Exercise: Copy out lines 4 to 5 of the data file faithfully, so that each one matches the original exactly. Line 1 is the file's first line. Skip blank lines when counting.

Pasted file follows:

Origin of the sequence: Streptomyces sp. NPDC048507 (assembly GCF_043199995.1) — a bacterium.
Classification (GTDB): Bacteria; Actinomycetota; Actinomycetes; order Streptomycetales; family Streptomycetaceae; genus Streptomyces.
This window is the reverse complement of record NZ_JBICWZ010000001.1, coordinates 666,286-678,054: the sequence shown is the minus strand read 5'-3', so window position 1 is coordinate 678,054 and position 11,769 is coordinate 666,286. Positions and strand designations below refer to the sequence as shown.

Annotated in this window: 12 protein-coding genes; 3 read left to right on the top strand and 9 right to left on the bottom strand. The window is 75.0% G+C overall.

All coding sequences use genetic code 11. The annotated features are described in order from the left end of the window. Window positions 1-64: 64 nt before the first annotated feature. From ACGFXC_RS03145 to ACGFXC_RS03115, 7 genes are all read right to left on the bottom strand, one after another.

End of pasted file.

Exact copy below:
Annotated in this window: 12 protein-coding genes; 3 read left to right on the top strand and 9 right to left on the bottom strand. The window is 75.0% G+C overall.

All coding sequences use genetic code 11. The annotated features are described in order from the left end of the window. Window positions 1-64: 64 nt before the first annotated feature. From ACGFXC_RS03145 to ACGFXC_RS03115, 7 genes are all read right to left on the bottom strand, one after another.